Certifying cleanrooms and CAIs is also essential for pharmacy since the adoption of USP <797>. At the moment, no specific accreditation program exists for certifiers of this equipment in sterile compounding facilities. CETA is the caretaker of the applications guides referenced by USP for sterile compounding facility certification, and is currently developing an accreditation program for certifiers of sterile compounding facilities, which is expected to be available in early 2010. Participation in any industry accreditation is not considered mandatory, but is a good sign that the certifier takes their trade seriously.
Your certification provider’s qualifications are best analyzed by looking at their past certification reports for completeness and accuracy. Are current certificates of calibration provided for test equipment used in the certification process? Ask about their report QA process: Are the certification reports reviewed, or is validated software employed to assure computational accuracy?
The certification report should include acceptance criteria for each test. A test that is not based on actual acceptance criteria has no regulatory value. The acceptance criteria for certifying an NSF-listed BSC is published and a professional certification provider will have access to that data.
Establishing a pass-fail criterion for cleanroom certification is more challenging, as it is often up to the end-user to assign appropriate performance criteria. This is where the value of an experienced and knowledgeable professional certifier is indispensable. Because cleanroom certification should be based on pre-established acceptance criteria, it is common for the pharmacist to look to the certifier to assist in assigning the criteria. The certification report should include unambiguous statements of pass or fail for every test, and for the cleanroom overall. (See the Cleanroom Certification Matrix starting on page 10 for guidance.)
A certification company should have a written QA program to ensure the quality of its work. At minimum, this should include a review of the test reports, maintenance of training programs, and calibration of the test equipment. Calibrating certification test equipment at the equipment manufacturer’s recommended interval is considered minimum acceptable practice. Because of the abuse certification equipment receives during travel from site to site, reduced intervals are recommended. This should be an influential differentiator when looking at competing firms.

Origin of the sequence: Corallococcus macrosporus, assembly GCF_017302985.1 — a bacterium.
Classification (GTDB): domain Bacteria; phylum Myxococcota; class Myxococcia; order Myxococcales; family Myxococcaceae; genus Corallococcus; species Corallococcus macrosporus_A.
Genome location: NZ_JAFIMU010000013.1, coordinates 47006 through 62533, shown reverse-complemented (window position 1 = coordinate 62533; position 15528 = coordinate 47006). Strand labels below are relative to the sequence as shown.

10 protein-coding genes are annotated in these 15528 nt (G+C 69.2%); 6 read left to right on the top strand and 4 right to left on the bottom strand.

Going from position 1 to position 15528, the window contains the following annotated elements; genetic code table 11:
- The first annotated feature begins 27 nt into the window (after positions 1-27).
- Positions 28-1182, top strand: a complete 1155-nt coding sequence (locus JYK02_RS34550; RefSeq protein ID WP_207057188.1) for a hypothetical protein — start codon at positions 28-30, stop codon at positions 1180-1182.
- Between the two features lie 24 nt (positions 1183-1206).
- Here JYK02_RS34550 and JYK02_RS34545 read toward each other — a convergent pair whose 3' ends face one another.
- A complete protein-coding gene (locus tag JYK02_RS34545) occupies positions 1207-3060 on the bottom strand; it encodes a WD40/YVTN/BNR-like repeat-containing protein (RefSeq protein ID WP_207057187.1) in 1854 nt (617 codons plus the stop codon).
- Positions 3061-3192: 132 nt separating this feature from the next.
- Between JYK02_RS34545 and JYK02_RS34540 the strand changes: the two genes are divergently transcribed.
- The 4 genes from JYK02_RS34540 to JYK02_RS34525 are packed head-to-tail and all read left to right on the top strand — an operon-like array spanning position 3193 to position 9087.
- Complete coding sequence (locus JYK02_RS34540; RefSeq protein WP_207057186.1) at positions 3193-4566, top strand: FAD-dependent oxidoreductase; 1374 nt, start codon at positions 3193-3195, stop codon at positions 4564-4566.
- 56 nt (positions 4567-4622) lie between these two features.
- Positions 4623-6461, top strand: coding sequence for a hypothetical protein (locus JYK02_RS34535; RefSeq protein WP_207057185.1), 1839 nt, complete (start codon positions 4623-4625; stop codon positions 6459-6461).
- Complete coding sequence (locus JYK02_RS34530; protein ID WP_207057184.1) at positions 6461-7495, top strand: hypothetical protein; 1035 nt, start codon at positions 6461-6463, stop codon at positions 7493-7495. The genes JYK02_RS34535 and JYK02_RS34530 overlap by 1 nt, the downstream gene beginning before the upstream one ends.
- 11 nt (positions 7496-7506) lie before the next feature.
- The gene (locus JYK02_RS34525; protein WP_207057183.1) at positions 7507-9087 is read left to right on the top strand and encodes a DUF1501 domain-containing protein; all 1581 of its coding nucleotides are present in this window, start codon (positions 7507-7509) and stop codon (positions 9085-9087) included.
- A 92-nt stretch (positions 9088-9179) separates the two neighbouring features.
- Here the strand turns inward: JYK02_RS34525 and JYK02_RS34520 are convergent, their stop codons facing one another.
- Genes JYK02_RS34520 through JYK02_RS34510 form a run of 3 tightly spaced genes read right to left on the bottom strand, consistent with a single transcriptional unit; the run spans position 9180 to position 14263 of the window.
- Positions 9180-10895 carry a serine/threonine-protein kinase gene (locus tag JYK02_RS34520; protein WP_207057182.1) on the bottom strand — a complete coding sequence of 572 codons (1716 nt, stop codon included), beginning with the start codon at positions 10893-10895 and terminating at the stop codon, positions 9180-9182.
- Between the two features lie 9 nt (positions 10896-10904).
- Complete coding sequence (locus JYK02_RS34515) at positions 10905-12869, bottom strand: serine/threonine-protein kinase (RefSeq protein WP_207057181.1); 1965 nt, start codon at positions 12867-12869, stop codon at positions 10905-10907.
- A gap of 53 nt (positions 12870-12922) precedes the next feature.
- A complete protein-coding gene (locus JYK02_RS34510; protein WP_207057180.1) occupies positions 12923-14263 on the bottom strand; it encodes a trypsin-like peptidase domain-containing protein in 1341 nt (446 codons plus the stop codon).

Certification firms are often also called on to service the equipment they certify. Therefore, you want to verify that they have adequate staff to send someone to your facility within 48 hours of notification, or that they have a network of colleagues they can call on for help in an emergency. Include expected response times and parts availability parameters in your contract. Summary The price difference between the least and most expensive certifiers is often marginal, but the difference in professionalism may be dramatic. Remember that quite often, “you get what you pay for.” In summary, your certifier should:
- n Have written training programs
- n Provide a written documentation of participation in industry training and continuing education programs
specific to your equipment
- n Provide a written estimate and
schedule of work before work begins
- n Have adequate capacity to service its geographical territory
- n Provide complete, accurate, and professional documentation of its testing
- n Provide documentation of all stated accreditations (preferably at least NSF)
- n Have access to spare parts and
supplies, as needed, to keep your equipment operating
- n Provide a written QA program
- n Calibrate its test equipment to the
intervals at minimum, though
preferably more often
- n Have adequate liability insurance to protect your facility in the event of
James T. Wagner, principal of Controlled Environment Consulting, has over 25 years of experience evaluating facilities used for aseptic processing. He has served on many industry-standard writing committees, and is currently a member of the committee revising USP Chapter <797>.